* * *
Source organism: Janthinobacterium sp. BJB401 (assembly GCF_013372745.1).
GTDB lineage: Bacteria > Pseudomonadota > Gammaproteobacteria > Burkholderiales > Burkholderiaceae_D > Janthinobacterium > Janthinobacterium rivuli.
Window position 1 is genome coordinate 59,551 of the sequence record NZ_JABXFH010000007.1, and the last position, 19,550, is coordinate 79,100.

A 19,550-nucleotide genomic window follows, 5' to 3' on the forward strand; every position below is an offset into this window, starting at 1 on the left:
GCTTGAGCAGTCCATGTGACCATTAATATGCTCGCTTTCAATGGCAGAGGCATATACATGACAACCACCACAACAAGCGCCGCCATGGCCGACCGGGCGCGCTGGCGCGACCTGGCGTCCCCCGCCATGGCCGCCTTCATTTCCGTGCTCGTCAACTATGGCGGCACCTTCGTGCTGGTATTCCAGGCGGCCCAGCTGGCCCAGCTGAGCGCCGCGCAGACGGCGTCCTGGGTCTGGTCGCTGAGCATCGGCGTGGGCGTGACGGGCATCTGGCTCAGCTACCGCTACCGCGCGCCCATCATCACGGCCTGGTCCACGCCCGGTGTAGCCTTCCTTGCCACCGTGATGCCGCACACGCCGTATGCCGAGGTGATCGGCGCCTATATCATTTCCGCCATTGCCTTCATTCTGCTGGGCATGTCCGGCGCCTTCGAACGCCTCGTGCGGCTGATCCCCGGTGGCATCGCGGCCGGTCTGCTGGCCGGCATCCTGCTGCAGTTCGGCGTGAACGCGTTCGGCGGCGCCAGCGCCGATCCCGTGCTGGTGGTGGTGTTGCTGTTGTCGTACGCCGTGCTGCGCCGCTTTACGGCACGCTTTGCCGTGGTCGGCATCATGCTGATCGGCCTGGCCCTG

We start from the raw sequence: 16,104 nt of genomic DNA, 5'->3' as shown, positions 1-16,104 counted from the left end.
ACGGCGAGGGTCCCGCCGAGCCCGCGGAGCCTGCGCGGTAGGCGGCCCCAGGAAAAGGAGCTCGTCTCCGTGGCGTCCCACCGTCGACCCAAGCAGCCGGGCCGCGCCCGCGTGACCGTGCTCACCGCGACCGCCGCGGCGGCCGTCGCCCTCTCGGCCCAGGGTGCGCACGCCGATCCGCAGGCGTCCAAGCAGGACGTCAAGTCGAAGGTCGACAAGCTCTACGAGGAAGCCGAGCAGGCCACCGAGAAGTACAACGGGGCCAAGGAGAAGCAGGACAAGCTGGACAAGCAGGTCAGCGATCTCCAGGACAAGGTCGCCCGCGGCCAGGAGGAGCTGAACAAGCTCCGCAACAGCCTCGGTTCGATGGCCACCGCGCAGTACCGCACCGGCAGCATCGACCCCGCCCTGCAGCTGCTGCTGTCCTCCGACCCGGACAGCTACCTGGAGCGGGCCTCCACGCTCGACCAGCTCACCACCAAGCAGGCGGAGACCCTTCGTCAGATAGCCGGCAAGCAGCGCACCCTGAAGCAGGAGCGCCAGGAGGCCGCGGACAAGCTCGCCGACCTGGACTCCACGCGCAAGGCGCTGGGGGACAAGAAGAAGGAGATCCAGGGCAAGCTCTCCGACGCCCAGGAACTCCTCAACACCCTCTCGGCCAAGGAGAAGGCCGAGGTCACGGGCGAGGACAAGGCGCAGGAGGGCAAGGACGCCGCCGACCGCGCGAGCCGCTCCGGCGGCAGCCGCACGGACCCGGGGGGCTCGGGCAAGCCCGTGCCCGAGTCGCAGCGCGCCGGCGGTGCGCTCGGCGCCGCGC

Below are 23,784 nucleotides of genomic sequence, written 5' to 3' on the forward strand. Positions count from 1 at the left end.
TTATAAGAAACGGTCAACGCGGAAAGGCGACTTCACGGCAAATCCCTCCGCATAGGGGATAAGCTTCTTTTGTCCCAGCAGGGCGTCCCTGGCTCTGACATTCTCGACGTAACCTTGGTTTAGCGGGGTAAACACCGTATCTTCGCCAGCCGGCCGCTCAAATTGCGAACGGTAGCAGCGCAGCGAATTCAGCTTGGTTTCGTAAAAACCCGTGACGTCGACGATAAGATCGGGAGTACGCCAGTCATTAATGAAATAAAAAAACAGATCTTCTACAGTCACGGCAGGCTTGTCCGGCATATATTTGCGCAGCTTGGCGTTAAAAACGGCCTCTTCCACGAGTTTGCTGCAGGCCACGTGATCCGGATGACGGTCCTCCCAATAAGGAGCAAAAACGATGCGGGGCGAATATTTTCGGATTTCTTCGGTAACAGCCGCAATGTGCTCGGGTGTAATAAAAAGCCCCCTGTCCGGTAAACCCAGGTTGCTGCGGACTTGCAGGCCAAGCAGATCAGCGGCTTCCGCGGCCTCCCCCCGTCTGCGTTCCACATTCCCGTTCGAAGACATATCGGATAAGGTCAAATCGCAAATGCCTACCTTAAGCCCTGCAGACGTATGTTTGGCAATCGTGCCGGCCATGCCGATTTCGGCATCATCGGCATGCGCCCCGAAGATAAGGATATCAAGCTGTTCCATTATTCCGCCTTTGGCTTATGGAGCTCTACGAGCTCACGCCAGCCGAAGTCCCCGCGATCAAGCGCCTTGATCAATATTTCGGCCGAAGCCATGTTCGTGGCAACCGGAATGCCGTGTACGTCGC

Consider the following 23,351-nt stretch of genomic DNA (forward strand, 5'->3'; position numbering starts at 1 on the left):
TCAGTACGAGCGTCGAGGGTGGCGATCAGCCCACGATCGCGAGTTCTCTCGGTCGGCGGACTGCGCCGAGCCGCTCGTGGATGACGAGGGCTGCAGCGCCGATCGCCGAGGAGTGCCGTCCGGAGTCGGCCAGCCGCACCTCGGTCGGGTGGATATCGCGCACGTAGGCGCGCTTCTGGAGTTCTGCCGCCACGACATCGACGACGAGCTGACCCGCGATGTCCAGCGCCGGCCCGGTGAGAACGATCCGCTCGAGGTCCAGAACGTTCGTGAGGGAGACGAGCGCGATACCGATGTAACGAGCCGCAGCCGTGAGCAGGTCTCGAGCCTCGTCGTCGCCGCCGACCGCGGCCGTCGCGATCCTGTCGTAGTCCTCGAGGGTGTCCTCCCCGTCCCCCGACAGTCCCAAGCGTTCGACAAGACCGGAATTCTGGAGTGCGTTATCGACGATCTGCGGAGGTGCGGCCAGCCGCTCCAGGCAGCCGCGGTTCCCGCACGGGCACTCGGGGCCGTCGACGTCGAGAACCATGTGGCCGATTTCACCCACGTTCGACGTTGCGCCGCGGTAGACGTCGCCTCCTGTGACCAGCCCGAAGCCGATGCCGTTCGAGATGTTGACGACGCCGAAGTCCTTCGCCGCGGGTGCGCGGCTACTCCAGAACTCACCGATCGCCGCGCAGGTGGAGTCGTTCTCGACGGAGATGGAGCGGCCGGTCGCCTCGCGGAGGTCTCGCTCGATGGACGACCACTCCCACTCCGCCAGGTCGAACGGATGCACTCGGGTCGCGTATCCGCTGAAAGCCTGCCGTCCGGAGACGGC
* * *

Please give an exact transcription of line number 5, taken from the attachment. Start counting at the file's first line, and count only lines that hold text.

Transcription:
GCTTGAGCAGTCCATGTGACCATTAATATGCTCGCTTTCAATGGCAGAGGCATATACATGACAACCACCACAACAAGCGCCGCCATGGCCGACCGGGCGCGCTGGCGCGACCTGGCGTCCCCCGCCATGGCCGCCTTCATTTCCGTGCTCGTCAACTATGGCGGCACCTTCGTGCTGGTATTCCAGGCGGCCCAGCTGGCCCAGCTGAGCGCCGCGCAGACGGCGTCCTGGGTCTGGTCGCTGAGCATCGGCGTGGGCGTGACGGGCATCTGGCTCAGCTACCGCTACCGCGCGCCCATCATCACGGCCTGGTCCACGCCCGGTGTAGCCTTCCTTGCCACCGTGATGCCGCACACGCCGTATGCCGAGGTGATCGGCGCCTATATCATTTCCGCCATTGCCTTCATTCTGCTGGGCATGTCCGGCGCCTTCGAACGCCTCGTGCGGCTGATCCCCGGTGGCATCGCGGCCGGTCTGCTGGCCGGCATCCTGCTGCAGTTCGGCGTGAACGCGTTCGGCGGCGCCAGCGCCGATCCCGTGCTGGTGGTGGTGTTGCTGTTGTCGTACGCCGTGCTGCGCCGCTTTACGGCACGCTTTGCCGTGGTCGGCATCATGCTGATCGGCCTGGCCCTG